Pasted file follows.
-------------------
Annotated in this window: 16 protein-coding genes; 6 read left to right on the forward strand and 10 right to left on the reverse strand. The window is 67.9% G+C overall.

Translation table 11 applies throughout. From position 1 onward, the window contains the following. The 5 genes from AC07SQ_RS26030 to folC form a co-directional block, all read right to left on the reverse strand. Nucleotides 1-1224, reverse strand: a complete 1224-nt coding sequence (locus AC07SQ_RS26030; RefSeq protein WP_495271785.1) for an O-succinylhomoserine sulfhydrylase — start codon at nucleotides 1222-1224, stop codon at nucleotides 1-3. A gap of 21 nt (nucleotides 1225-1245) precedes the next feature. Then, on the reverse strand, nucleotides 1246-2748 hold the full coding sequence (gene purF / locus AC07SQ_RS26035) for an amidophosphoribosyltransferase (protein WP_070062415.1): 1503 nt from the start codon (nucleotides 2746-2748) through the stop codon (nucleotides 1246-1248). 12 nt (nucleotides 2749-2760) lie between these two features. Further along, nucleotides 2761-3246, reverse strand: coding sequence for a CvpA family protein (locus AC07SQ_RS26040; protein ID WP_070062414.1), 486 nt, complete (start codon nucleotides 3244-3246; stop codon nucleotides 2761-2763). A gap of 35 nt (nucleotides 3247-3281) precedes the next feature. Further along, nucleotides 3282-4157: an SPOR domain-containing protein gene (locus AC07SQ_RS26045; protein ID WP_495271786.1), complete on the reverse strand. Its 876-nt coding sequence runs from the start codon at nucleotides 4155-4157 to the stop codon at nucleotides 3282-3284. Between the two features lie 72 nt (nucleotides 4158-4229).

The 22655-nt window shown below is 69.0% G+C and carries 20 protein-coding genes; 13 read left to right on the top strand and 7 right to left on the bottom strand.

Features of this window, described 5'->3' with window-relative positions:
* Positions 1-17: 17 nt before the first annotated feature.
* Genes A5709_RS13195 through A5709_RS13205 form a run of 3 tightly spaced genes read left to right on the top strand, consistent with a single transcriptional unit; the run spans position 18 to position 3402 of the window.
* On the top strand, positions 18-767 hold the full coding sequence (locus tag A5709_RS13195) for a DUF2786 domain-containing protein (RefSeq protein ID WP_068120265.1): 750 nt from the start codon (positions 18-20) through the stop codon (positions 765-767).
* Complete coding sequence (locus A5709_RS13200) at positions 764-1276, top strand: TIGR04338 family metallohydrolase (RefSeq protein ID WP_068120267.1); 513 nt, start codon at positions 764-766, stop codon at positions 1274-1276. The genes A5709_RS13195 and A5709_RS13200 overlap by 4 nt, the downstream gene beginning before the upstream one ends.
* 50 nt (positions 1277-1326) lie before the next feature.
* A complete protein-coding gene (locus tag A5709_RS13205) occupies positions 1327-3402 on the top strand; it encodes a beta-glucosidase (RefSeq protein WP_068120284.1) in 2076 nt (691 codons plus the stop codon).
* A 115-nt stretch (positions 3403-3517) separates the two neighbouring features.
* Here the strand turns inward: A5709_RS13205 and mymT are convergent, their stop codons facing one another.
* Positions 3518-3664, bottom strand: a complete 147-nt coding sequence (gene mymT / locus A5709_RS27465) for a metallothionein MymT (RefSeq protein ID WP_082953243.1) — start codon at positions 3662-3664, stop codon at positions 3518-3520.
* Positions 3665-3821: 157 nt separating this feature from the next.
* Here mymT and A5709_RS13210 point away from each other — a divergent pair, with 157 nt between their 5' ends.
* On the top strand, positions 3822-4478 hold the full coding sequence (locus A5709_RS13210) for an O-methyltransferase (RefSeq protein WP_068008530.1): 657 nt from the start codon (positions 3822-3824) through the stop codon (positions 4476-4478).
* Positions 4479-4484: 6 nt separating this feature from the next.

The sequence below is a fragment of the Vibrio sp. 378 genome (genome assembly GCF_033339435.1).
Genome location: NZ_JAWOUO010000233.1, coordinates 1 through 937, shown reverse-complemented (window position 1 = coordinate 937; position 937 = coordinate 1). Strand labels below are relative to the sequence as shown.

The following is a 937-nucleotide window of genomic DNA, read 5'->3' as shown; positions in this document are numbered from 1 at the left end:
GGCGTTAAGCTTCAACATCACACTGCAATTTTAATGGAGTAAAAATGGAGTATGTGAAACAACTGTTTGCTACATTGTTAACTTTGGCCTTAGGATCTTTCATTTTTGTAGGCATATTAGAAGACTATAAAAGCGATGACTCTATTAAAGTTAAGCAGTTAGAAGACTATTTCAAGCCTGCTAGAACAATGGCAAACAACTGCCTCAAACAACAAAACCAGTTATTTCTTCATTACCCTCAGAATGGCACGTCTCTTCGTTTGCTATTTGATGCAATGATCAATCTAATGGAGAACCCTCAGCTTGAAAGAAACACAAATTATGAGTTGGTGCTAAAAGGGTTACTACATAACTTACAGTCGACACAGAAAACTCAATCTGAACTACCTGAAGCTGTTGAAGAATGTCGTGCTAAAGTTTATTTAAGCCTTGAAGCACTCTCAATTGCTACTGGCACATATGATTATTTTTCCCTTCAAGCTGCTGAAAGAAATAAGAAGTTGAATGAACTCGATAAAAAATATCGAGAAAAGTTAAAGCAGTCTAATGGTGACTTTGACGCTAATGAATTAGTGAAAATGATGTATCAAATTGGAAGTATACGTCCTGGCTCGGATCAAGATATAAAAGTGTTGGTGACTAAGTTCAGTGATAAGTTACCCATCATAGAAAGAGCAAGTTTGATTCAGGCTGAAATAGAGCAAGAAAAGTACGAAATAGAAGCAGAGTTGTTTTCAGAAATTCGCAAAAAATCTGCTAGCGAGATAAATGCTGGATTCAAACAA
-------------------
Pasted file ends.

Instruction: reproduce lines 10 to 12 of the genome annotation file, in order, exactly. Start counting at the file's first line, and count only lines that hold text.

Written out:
* A complete protein-coding gene (locus tag A5709_RS13205) occupies positions 1327-3402 on the top strand; it encodes a beta-glucosidase (RefSeq protein WP_068120284.1) in 2076 nt (691 codons plus the stop codon).
* A 115-nt stretch (positions 3403-3517) separates the two neighbouring features.
* Here the strand turns inward: A5709_RS13205 and mymT are convergent, their stop codons facing one another.